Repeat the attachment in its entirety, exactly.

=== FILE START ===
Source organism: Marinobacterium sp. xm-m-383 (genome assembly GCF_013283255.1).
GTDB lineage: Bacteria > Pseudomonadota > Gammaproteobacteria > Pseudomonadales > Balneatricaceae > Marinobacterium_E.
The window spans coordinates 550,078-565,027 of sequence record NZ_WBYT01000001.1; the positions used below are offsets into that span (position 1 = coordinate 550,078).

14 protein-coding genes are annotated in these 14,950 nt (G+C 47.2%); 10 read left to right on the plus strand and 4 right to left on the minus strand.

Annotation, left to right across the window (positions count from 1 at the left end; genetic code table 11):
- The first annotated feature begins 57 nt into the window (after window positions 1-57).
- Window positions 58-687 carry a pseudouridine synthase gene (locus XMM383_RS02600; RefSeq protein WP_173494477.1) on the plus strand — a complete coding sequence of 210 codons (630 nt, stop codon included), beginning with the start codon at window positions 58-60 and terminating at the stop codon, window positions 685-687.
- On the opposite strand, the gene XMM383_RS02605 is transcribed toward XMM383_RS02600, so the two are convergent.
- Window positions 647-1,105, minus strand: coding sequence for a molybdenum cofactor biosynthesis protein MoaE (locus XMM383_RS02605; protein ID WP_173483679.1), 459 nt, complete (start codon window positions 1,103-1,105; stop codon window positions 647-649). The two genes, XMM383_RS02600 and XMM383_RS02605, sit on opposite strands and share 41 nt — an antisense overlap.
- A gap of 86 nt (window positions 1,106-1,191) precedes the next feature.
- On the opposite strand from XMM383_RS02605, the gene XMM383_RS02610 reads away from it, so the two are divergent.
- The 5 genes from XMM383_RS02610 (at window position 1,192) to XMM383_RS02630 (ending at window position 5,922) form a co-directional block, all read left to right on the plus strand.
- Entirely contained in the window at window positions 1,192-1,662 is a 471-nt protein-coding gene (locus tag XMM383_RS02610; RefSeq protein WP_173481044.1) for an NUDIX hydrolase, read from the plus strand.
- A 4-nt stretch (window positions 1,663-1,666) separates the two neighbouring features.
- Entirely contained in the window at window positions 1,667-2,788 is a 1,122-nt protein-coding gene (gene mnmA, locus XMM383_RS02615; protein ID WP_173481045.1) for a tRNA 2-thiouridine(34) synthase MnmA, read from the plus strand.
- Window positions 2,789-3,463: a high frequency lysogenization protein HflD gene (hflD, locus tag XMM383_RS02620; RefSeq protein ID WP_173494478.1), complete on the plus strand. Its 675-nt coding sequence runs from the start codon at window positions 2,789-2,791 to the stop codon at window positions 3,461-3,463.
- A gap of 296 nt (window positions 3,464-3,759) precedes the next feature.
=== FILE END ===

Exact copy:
Source organism: Marinobacterium sp. xm-m-383 (genome assembly GCF_013283255.1).
GTDB lineage: Bacteria > Pseudomonadota > Gammaproteobacteria > Pseudomonadales > Balneatricaceae > Marinobacterium_E.
The window spans coordinates 550,078-565,027 of sequence record NZ_WBYT01000001.1; the positions used below are offsets into that span (position 1 = coordinate 550,078).

14 protein-coding genes are annotated in these 14,950 nt (G+C 47.2%); 10 read left to right on the plus strand and 4 right to left on the minus strand.

Annotation, left to right across the window (positions count from 1 at the left end; genetic code table 11):
- The first annotated feature begins 57 nt into the window (after window positions 1-57).
- Window positions 58-687 carry a pseudouridine synthase gene (locus XMM383_RS02600; RefSeq protein WP_173494477.1) on the plus strand — a complete coding sequence of 210 codons (630 nt, stop codon included), beginning with the start codon at window positions 58-60 and terminating at the stop codon, window positions 685-687.
- On the opposite strand, the gene XMM383_RS02605 is transcribed toward XMM383_RS02600, so the two are convergent.
- Window positions 647-1,105, minus strand: coding sequence for a molybdenum cofactor biosynthesis protein MoaE (locus XMM383_RS02605; protein ID WP_173483679.1), 459 nt, complete (start codon window positions 1,103-1,105; stop codon window positions 647-649). The two genes, XMM383_RS02600 and XMM383_RS02605, sit on opposite strands and share 41 nt — an antisense overlap.
- A gap of 86 nt (window positions 1,106-1,191) precedes the next feature.
- On the opposite strand from XMM383_RS02605, the gene XMM383_RS02610 reads away from it, so the two are divergent.
- The 5 genes from XMM383_RS02610 (at window position 1,192) to XMM383_RS02630 (ending at window position 5,922) form a co-directional block, all read left to right on the plus strand.
- Entirely contained in the window at window positions 1,192-1,662 is a 471-nt protein-coding gene (locus tag XMM383_RS02610; RefSeq protein WP_173481044.1) for an NUDIX hydrolase, read from the plus strand.
- A 4-nt stretch (window positions 1,663-1,666) separates the two neighbouring features.
- Entirely contained in the window at window positions 1,667-2,788 is a 1,122-nt protein-coding gene (gene mnmA, locus XMM383_RS02615; protein ID WP_173481045.1) for a tRNA 2-thiouridine(34) synthase MnmA, read from the plus strand.
- Window positions 2,789-3,463: a high frequency lysogenization protein HflD gene (hflD, locus tag XMM383_RS02620; RefSeq protein ID WP_173494478.1), complete on the plus strand. Its 675-nt coding sequence runs from the start codon at window positions 2,789-2,791 to the stop codon at window positions 3,461-3,463.
- A gap of 296 nt (window positions 3,464-3,759) precedes the next feature.